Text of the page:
No, not the music ones. The story ones.

The Beats are the steps in the story, smaller than a scene (in fact they make up a scene) but are more than simply an action. They are an event, a plot fixture in which something happens to move the story along. Basic examples would be Character A preparing for battle, Character A discussing with Character B their strategy for dealing with Character C, or a campfire where A, B, C all sing row row row your boat out of tune. (Might have borrowed that last example from somewhere . . .)
Together, the beats make up your story.

As part of planning a novel I like to outlay the beats of the story. Get them down on paper (well, Excel actually) in order, divided into the four part story structure (more on this in a later post). Along with the description of the beat I also like to write down what emotion the beat is targeting, e.g what reaction it is supposed to conjure up in the reader. Should it make the reader feel adventure? A seat of your pants thrill? What about comedy? Romance? Tragedy?

And every beat has to have a reason for being in the story. Window dressing isn’t good enough. ‘Because I thought it was cool’ is not good enough. ‘Because it shows off the awesome research I have done’ is not good enough. It has to propel the story FORWARD. It has to have meaning. It can be simple, such as ‘It gets the character to the location where the battle is.’ Or ‘introduces the character and his relationships with other characters’, or it can be more complex such as a ‘plot twist’ or ‘mid-point contextual shift.’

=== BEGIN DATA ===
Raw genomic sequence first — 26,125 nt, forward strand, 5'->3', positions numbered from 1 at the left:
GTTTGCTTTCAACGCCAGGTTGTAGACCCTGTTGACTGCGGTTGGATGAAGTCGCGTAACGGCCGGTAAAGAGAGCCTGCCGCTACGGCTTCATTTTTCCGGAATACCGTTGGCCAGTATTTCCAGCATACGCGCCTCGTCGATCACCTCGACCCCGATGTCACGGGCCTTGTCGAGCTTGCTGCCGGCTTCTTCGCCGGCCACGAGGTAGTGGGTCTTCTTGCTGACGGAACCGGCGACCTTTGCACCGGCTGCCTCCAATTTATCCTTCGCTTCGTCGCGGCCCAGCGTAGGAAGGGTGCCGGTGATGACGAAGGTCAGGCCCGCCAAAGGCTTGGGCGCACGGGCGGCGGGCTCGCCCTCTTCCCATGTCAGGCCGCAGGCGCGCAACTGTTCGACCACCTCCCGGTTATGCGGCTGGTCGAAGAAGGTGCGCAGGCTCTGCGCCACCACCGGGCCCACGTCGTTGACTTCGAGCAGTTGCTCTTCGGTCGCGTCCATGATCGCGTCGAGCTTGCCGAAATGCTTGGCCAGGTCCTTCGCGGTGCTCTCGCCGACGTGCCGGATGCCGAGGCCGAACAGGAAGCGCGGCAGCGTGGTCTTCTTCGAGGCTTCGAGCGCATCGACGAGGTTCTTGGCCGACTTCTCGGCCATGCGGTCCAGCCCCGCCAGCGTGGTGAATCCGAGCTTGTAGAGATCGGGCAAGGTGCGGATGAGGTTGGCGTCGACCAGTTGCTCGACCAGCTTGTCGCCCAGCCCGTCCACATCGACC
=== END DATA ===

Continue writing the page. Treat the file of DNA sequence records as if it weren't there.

My ‘beat sheet’ is a basic excel table. I have the beat number, the number of the scene it belongs to, a description of the beat, the emotion and the accomplishment. Once these are all laid out I can then really sit back and look at the whole story and figure out any problems: Where is it unbalanced? Are there any weak parts? Am I making the same emotional hits without a break? Is there enough variety? Am I accomplishing enough with the scenes or can the scenes accomplish more? Are there any scenes that don’t need to be there?

By thinking about these problems now, I won’t have to worry about them later. I will be able to knock out a draft as quick as you like and then when it comes time to edit I won’t need to worry about wholesale changes, just tweaks, corrections, improvements, etc that always come once you’ve actually been deep inside the story.
At least that’s the plan. What does the great optimist Murphy say? No battle plan survives contact with the enemy.

I’ve attached a little part of the beat sheet below. It’s in shorthand and other nonsensical bits that are for my benefit, so it might not make a whole lot of sense, but gives you an idea of what I am doing.



2 responses to “Beats

  1. Interesting I should read this today. I just sat down and wrote out 25 sentences describing the action in my next short story. I call them “scenes” (because I didn’t have any other word for them). Now that I read this, I’m suspecting they are actually “beats”. Thanks for the education. What do I owe you?

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